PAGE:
The findings of our study are similar to a review of Canadian Indigenous health research that found research was primarily focused on health conditions amenable to “curative services”.43 One possible explanation is that competitive research funding and policy (such as Closing the Gap) encourages investment in health targets that are easily measured and amenable to simple intervention: this is a well recognised challenge of global health policy where there has been acceptable progress towards goals targeting individuals (ie, child survival), while goals such as gender equality and maternal health (shaped by socioeconomic and cultural determinants) have lagged.44,45 Despite social determinants playing a central role in Indigenous health inequality,8 we identified few studies that focused on social exclusion or socioeconomic inequality (justice, education, employment or housing). Less than a third of descriptive studies measured a determinant.
Three-quarters of all young Indigenous people live in urban and regional areas.3 Despite this, overall investment in research involving this population was limited, although it is improving. Challenges of conducting urban Indigenous health research are distinct from the cost and methodological challenges of rural research.46 There are no geographical boundaries or readily identifiable target populations that allow identification of Indigenous Australians living in urban settings.13 Appropriate consultation and collaboration (essential principles of Indigenous health research) in this context may involve a large number of communities and organisations and requires time, flexibility, and resourcing,47-50 which are increasingly at odds with research grants that focus on timely outputs. Developing a robust evidence base may also require non-standard approaches. While Indigenous health research is often conducted in collaboration with Aboriginal community-controlled health services or Aboriginal medical services,13 the Western Australian Aboriginal Child Health Survey showed that only 12% of Indigenous 12–17-year-olds had contact with an Aboriginal medical service in the preceding 6 months, with contact lowest among those living in the most urbanised settings.51 Data linkage may provide one mechanism to better understand patterns of health and social service access.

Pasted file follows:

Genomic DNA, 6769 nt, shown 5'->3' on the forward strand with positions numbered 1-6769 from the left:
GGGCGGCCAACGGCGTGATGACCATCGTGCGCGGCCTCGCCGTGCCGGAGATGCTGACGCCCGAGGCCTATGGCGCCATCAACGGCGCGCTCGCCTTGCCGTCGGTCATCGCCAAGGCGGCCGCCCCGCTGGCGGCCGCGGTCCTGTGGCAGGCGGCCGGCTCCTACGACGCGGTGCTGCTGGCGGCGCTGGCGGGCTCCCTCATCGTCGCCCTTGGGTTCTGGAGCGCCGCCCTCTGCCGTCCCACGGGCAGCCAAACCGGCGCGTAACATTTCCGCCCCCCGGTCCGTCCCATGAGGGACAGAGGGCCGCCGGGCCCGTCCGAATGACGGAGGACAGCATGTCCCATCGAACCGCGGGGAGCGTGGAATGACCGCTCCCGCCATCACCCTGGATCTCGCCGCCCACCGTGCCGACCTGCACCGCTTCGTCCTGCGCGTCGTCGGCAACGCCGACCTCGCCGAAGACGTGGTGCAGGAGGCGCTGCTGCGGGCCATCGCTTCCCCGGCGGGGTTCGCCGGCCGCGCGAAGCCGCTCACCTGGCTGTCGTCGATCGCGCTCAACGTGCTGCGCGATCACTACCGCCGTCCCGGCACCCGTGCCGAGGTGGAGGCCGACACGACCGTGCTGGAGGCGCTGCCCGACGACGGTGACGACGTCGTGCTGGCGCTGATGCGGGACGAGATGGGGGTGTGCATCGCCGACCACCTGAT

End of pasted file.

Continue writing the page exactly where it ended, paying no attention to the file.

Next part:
Health needs and opportunities for intervention vary significantly across the 10–24-years age band. We did not disaggregate our analysis by age subgroup because almost two-thirds of studies included multiple age subgroups. Additionally, we only included peer-reviewed literature; the grey literature may fill some of the identified gaps. The Western Australian Aboriginal Child Health Survey, for example, is published in four volumes and includes mental health data for 12–17-year-olds.52
The findings of our study serve two main purposes. First, we have identified some good-quality literature that can be used to inform health policy and programs to improve the health of young Indigenous Australians; a synthesis of this literature is forthcoming. Second, the findings provide a framework to allow Indigenous communities, researchers, funding bodies and the NHMRC to consider priorities for future research. Marriage of health research to need can only occur with consultation, engagement and the trust of Indigenous communities. This is essential for priority setting, dealing with sensitive health issues (such as mental health, injury and sexual and reproductive health) and appropriately and sustainably engaging young Indigenous Australians in understanding and addressing their health needs.53
1 Systematic review process
ERIC = Education Resources Information Center. CINAHL = Cumulative Index to Nursing and Allied Health Literature. ATSIhealth = Aboriginal and Torres Strait Islander Health Bibliography. * These were sorted by study design and include publications that did not sample Indigenous young people.
2 Frequency of publication and quality of data for young Indigenous Australians over time, 1994–2010
3 Sampling of young Indigenous Australians compared with the population distribution of all Indigenous Australians*
ACT = Australian Capital Territory. NSW = New South Wales. NT = Northern Territory. QLD = Queensland. SA = South Australia. TAS = Tasmania. VIC = Victoria. WA = Western Australia.
* The graph shows the population distribution of Indigenous Australians, one dot representing 100 Indigenous Australians.2,19 Each red dot represents a single sampling site for a study (studies reporting sampling from five distinct sites are indicated by five individual dots; studies reporting sample location at a state or nation level are represented separately by a numeral).
4 Tree map plots* of 124 good-quality published studies on health outcomes among Australian Indigenous young people aged 10–24 years, colour-coded by Burden of Disease Framework category
M = musculoskeletal. Ca = malignancy. GIT = gastrointestinal. ME = meningoencephalitis. STI = sexually transmitted infection. TB = tuberculosis.
* Plots are drawn to scale to demonstrate the proportion of descriptive to evaluative studies.
Received 22 February 2019, accepted 22 February 2019